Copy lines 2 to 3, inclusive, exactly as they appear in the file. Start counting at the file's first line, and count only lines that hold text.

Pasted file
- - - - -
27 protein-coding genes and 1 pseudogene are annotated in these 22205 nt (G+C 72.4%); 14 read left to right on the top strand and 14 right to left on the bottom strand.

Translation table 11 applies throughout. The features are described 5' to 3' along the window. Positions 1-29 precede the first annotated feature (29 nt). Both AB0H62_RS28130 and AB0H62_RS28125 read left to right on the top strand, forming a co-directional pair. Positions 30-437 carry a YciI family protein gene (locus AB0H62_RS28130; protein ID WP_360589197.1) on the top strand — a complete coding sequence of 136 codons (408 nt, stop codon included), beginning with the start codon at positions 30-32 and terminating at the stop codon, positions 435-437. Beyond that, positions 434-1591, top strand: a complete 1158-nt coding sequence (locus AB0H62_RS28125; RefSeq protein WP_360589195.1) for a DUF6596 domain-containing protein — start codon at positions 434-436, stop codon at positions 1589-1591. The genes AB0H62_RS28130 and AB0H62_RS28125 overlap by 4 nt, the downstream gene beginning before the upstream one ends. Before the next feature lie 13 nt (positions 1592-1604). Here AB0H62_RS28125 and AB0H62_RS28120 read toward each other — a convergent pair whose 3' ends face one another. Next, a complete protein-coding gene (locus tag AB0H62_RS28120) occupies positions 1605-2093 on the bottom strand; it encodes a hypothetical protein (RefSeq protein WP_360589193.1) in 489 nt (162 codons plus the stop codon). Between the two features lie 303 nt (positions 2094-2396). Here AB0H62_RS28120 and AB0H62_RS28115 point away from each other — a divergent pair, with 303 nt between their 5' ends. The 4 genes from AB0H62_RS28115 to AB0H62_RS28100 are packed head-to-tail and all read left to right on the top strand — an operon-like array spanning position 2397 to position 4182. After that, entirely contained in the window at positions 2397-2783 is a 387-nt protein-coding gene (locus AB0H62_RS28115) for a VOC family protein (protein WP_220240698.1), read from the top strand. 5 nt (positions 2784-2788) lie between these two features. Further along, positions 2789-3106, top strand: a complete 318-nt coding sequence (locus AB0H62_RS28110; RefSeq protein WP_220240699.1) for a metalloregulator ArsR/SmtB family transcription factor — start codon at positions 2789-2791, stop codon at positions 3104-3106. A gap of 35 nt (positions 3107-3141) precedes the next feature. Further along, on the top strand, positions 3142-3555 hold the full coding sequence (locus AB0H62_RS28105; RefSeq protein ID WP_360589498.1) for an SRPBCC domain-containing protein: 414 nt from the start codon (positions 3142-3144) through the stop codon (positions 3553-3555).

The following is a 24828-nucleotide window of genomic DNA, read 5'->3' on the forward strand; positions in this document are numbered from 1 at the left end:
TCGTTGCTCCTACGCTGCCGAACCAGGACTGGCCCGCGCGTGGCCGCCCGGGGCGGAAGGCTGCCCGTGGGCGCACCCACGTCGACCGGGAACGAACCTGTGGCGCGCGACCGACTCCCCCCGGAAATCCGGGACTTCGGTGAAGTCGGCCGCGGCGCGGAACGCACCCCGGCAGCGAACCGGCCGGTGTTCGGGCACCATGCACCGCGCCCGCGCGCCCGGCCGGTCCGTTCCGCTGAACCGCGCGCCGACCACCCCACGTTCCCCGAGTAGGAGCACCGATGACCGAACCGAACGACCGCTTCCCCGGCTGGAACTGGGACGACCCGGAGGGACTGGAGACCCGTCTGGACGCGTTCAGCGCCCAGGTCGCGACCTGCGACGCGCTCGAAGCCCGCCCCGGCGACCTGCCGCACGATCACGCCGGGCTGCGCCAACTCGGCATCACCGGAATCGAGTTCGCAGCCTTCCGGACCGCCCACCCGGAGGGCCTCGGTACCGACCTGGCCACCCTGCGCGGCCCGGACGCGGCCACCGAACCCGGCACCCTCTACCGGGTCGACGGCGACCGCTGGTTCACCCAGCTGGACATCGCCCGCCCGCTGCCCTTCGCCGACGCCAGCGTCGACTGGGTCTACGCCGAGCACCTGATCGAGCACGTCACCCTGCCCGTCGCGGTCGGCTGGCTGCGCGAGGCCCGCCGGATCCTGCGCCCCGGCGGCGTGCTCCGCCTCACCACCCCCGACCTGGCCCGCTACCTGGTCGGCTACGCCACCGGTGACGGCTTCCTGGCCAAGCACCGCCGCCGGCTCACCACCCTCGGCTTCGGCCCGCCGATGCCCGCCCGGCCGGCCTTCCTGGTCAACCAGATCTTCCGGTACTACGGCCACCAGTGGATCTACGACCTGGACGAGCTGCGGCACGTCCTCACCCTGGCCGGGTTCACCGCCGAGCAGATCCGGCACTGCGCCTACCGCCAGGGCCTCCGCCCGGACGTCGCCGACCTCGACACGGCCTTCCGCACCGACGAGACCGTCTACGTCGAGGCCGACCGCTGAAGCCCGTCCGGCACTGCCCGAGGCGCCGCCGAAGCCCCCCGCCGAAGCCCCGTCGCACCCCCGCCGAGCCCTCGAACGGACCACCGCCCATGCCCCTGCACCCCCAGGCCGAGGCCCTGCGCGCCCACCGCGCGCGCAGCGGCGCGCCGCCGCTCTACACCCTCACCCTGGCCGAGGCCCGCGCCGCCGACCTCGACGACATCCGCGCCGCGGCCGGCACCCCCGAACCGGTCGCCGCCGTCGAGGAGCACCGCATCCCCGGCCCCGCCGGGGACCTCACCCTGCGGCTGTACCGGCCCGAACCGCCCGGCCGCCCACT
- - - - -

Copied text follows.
Translation table 11 applies throughout. The features are described 5' to 3' along the window. Positions 1-29 precede the first annotated feature (29 nt). Both AB0H62_RS28130 and AB0H62_RS28125 read left to right on the top strand, forming a co-directional pair. Positions 30-437 carry a YciI family protein gene (locus AB0H62_RS28130; protein ID WP_360589197.1) on the top strand — a complete coding sequence of 136 codons (408 nt, stop codon included), beginning with the start codon at positions 30-32 and terminating at the stop codon, positions 435-437. Beyond that, positions 434-1591, top strand: a complete 1158-nt coding sequence (locus AB0H62_RS28125; RefSeq protein WP_360589195.1) for a DUF6596 domain-containing protein — start codon at positions 434-436, stop codon at positions 1589-1591. The genes AB0H62_RS28130 and AB0H62_RS28125 overlap by 4 nt, the downstream gene beginning before the upstream one ends. Before the next feature lie 13 nt (positions 1592-1604). Here AB0H62_RS28125 and AB0H62_RS28120 read toward each other — a convergent pair whose 3' ends face one another. Next, a complete protein-coding gene (locus tag AB0H62_RS28120) occupies positions 1605-2093 on the bottom strand; it encodes a hypothetical protein (RefSeq protein WP_360589193.1) in 489 nt (162 codons plus the stop codon). Between the two features lie 303 nt (positions 2094-2396). Here AB0H62_RS28120 and AB0H62_RS28115 point away from each other — a divergent pair, with 303 nt between their 5' ends. The 4 genes from AB0H62_RS28115 to AB0H62_RS28100 are packed head-to-tail and all read left to right on the top strand — an operon-like array spanning position 2397 to position 4182. After that, entirely contained in the window at positions 2397-2783 is a 387-nt protein-coding gene (locus AB0H62_RS28115) for a VOC family protein (protein WP_220240698.1), read from the top strand. 5 nt (positions 2784-2788) lie between these two features. Further along, positions 2789-3106, top strand: a complete 318-nt coding sequence (locus AB0H62_RS28110; RefSeq protein WP_220240699.1) for a metalloregulator ArsR/SmtB family transcription factor — start codon at positions 2789-2791, stop codon at positions 3104-3106. A gap of 35 nt (positions 3107-3141) precedes the next feature. Further along, on the top strand, positions 3142-3555 hold the full coding sequence (locus AB0H62_RS28105; RefSeq protein ID WP_360589498.1) for an SRPBCC domain-containing protein: 414 nt from the start codon (positions 3142-3144) through the stop codon (positions 3553-3555).

The following is a 24828-nucleotide window of genomic DNA, read 5'->3' on the forward strand; positions in this document are numbered from 1 at the left end: